• "Have you bought or saved pills? Do you have a rope?"
    • "Have you ‘rehearsed' or ‘gone through the motions' of killing yourself?"

Assess the patient's intent to act

  • Ask the patient:
    • "In the next 24–48 hours, how likely is it that you will act on your suicidal plan?" (Ask the patient to rate the likelihood on a scale of 1 to 10, with 1 being very unlikely and 10 being certain.)
  • Consider whether the patient has a history of impulsivity (high-risk behaviours, overspending, fights, poorly thought-out decisions). If you don't know the patient well, ask:
    • "Would you consider yourself an impulsive person?"
    • "Have you recently felt out of control at times?"

Self-harm versus suicidality

Not all patients who harm themselves by cutting, burning or other mutilating behaviours are actively suicidal.

To differentiate self-harm from suicidal behaviour, ask about the person's intentions. Was the cutting (burning, etc.) done to end the person's life, to gain relief from emotional distress or to overcome a feeling of numbness?

Remember, patients who self-harm may have more than one intention for the behaviour, and self-harm is a risk factor for future suicide attempts. Coexistence of both behaviours is more the rule than the exception in borderline personality and other impulsive personality disorders.

Identify factors that significantly increase risk

Impaired reality testing

  • Psychosis
  • Intoxication with alcohol or other drugs

Note: Do not permit the intoxicated suicidal patient to go home. Transfer the patient to an emergency room.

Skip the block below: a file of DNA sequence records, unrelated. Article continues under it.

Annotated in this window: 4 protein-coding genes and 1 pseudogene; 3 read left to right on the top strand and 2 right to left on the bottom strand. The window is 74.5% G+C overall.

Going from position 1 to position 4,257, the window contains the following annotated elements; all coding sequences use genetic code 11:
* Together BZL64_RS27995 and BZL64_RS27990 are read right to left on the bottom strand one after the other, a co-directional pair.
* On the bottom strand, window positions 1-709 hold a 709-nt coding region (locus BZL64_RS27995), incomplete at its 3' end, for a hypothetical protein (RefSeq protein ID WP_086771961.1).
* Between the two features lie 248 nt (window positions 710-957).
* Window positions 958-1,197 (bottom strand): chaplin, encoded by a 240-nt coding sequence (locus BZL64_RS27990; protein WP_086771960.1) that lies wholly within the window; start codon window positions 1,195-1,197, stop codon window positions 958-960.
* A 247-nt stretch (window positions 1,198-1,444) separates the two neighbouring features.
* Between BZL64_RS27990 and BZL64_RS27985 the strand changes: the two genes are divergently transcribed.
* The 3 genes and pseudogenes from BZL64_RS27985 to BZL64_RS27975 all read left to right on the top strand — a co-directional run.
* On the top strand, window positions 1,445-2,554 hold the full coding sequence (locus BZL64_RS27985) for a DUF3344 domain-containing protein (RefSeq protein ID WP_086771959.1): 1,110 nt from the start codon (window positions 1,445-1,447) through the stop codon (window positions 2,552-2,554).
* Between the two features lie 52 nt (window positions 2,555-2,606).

Ask the patient:

  • "Are you feeling hopeless?" or "Can you see things getting better for you?"

Previous attempted suicide

  • The more lethal the method used, the higher the risk.
  • The risk increases with each attempt.
  • People who have had multiple suicide attempts should be considered chronically at risk.
  • People who were recently discharged from an inpatient psychiatric ward, particularly if suicide was attempted, are at risk.

Current severe psychiatric disorder

  • Major depression
  • Schizophrenia
  • Alcohol use problems
  • Borderline and antisocial personality disorders, especially in combination with major depression

Other factors known to increase risk

  • Family history of suicide (there is likely a genetic as well as a family environment contribution.)
  • Alcohol abuse 
  • Debilitating medical illness
  • Recent loss (divorce, unemployment, death of someone close)

Assess reasons for living and protective factors

Ask the patient:

  • "Things have been pretty rough. What keeps you going?"
  • "You've been thinking about suicide, but you say you wouldn't follow through. What keeps you from harming yourself?"

Factors that may be associated with lower suicidal risk include:

  • religious beliefs that suicide is wrong
  • married state
  • children under 18 years of age living at home
  • employment
  • strong therapeutic relationship
  • good problem-solving skills
  • generally higher level of self-esteem

Psychiatry in primary care toolkit

The Psychiatry in Primary Care App has been decommissioned. 

The revised print version of Psychiatry in Primary Care is avaible through the CAMH store. 

We have posted a number of revised chapters from the book in Treating Conditions and Disorders in the new Professionals section of